From the recording Routes
Diali Keba Cissokho - Kora, Lead Vocals | John Westmoreland - Electric Guitar | Jonathan Henderson - Bass, Marimba, Dundun | Austin McCall - Drum Kit | Will Ridenour - Djembe, Sabar | Jennifer Curtis - Violin Solo, 1st Violin | Ibrahima Sene - Tama | Lynn Grissett - Trumpet | Andy Kleindienst - Trombone | Jim Henderson - Baritone Saxophone | Ablaye Daffé, Ablaye Cissokho, Mamadou Cissokho, Abdou Ndiaye, Bayemor Mbaye - Soruba, Sabar | Yaye Boye - Backing Vocals | Elizabeth Phelps - 2nd Violin | Suzanne Rousso - Viola | Paula Peroutka - Cello | Jonathan Henderson - String Arrangement, Horn Arrangement
Among the older generations of Mandinka, giving a woman the nickname Naamusoo is a sign of great respect. It’s like calling them ‘Mom.’ It used to be that women were not called by their name right away. Instead, this sign of respect was used first. Sadly, this part of Mandinka culture is fading away, so we call this song Naamusoo to keep that tradition alive. In the lyrics I tell the true story of Salimata, a beautiful woman from Casamance who thought herself too good for anyone to marry. She died alone, 22 years young, with nobody to bury her, not even her father or brothers. I contrast her story with that of my Mom, who I call Naamusoo.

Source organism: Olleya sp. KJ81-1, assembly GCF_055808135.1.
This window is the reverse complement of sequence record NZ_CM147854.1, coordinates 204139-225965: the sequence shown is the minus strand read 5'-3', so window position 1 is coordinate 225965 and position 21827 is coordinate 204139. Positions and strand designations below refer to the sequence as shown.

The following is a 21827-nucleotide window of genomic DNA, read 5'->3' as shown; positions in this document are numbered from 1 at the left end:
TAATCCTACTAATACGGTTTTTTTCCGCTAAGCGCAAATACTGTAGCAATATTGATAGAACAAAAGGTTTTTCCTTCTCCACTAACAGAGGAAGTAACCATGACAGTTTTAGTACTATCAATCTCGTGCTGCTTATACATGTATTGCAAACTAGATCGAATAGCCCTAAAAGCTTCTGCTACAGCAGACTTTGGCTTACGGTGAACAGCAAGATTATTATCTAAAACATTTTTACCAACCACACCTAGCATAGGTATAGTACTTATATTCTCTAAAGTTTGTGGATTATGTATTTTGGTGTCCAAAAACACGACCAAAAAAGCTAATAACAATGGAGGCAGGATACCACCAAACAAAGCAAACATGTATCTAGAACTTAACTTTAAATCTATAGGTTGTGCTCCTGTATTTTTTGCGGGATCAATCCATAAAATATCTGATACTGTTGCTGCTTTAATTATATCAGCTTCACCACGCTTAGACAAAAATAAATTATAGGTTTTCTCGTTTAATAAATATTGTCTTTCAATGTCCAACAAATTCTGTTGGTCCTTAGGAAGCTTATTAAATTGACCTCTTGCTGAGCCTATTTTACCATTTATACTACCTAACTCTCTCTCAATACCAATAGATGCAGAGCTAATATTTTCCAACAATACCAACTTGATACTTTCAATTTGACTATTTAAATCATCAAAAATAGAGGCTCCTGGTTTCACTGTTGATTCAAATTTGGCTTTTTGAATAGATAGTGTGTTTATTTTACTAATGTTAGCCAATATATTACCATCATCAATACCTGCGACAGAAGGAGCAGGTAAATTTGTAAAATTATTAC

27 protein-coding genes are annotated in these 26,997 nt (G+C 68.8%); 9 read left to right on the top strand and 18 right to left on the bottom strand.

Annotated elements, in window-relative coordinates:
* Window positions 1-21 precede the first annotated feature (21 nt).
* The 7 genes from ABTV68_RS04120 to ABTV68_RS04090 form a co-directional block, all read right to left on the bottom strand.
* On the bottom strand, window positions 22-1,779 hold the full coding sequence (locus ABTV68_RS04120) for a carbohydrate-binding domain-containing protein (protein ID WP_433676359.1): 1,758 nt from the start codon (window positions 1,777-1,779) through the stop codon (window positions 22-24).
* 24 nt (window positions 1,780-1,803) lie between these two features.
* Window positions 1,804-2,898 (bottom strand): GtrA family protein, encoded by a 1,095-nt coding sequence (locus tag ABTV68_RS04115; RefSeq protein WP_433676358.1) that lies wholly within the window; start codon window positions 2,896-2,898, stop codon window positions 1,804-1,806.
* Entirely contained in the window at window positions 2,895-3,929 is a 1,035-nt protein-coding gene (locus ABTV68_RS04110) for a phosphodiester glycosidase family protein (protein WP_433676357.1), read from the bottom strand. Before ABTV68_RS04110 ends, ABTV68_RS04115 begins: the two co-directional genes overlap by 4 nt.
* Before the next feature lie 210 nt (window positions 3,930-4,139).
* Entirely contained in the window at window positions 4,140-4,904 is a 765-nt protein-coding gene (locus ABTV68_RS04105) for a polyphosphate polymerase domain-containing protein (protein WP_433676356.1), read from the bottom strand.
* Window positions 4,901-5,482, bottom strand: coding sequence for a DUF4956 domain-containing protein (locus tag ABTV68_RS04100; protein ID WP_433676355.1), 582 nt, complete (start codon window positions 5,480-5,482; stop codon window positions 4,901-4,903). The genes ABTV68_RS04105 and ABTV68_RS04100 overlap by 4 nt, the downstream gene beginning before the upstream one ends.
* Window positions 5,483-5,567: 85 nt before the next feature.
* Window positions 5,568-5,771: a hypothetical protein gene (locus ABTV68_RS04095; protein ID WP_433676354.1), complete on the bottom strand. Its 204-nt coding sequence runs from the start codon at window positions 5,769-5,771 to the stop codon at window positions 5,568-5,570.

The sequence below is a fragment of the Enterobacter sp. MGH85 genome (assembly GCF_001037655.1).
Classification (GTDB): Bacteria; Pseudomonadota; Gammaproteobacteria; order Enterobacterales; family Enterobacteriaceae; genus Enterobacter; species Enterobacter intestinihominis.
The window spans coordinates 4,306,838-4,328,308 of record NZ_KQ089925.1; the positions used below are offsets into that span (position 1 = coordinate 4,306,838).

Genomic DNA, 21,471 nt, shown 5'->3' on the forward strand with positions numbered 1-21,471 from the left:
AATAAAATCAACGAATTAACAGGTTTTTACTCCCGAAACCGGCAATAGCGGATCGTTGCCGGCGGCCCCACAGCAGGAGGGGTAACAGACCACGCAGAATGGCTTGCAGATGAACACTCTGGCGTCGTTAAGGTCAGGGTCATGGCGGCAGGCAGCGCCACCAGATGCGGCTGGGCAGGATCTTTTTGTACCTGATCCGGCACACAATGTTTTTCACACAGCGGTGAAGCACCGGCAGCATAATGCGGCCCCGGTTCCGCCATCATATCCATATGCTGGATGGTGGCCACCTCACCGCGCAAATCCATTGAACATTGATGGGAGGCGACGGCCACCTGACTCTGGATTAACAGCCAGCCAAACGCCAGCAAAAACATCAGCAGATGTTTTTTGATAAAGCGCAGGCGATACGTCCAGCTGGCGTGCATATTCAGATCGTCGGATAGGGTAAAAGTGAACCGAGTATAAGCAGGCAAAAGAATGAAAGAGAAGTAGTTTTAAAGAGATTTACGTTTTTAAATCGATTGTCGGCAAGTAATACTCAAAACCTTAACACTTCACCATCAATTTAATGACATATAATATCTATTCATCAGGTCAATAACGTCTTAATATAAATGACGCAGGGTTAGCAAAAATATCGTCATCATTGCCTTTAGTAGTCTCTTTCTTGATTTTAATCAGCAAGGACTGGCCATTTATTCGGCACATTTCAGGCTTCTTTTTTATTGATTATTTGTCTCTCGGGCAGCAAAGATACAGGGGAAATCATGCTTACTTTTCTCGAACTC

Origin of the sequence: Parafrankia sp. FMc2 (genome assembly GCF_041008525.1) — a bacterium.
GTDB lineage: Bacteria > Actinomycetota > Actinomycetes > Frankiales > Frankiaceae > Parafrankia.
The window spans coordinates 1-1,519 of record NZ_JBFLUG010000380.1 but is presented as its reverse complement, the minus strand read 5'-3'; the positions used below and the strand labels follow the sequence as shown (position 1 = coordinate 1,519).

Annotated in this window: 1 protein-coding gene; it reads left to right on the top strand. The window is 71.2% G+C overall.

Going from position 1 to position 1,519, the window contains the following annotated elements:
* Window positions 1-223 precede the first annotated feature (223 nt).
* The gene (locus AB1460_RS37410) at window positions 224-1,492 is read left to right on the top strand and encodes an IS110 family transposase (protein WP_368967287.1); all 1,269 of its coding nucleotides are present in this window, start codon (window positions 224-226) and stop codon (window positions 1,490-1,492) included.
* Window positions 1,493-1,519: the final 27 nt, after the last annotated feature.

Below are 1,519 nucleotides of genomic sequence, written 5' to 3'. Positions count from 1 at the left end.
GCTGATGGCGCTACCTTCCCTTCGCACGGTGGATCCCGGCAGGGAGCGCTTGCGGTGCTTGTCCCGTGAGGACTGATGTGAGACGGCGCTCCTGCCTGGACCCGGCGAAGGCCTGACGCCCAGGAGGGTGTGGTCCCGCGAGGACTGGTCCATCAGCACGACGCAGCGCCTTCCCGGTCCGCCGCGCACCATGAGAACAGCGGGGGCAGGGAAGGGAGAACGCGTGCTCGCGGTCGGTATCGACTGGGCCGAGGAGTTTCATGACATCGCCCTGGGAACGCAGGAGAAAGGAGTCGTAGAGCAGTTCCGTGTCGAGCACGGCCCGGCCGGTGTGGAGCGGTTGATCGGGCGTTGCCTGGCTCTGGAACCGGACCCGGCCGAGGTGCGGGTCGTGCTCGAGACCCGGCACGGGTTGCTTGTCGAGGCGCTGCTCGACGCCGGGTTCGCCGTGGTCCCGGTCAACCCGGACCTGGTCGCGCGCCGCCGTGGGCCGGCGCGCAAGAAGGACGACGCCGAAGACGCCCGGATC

Salimata was so beautiful / nobody could even look at her / but she died without a husband / it was her choice / she never took any suitor seriously / she always refused them / she took advantage of each man who loved her / Salimata, you died alone / it’s a bad idea to act this way / don’t see yourself as too good for anyone to love you / women of today, please, don’t act like this / look at the example of my mom / she was beautiful and she made the choice to marry / today I am here because of her / women of today, please, a marriage proposal is a big deal / it means we can live together, and we can die together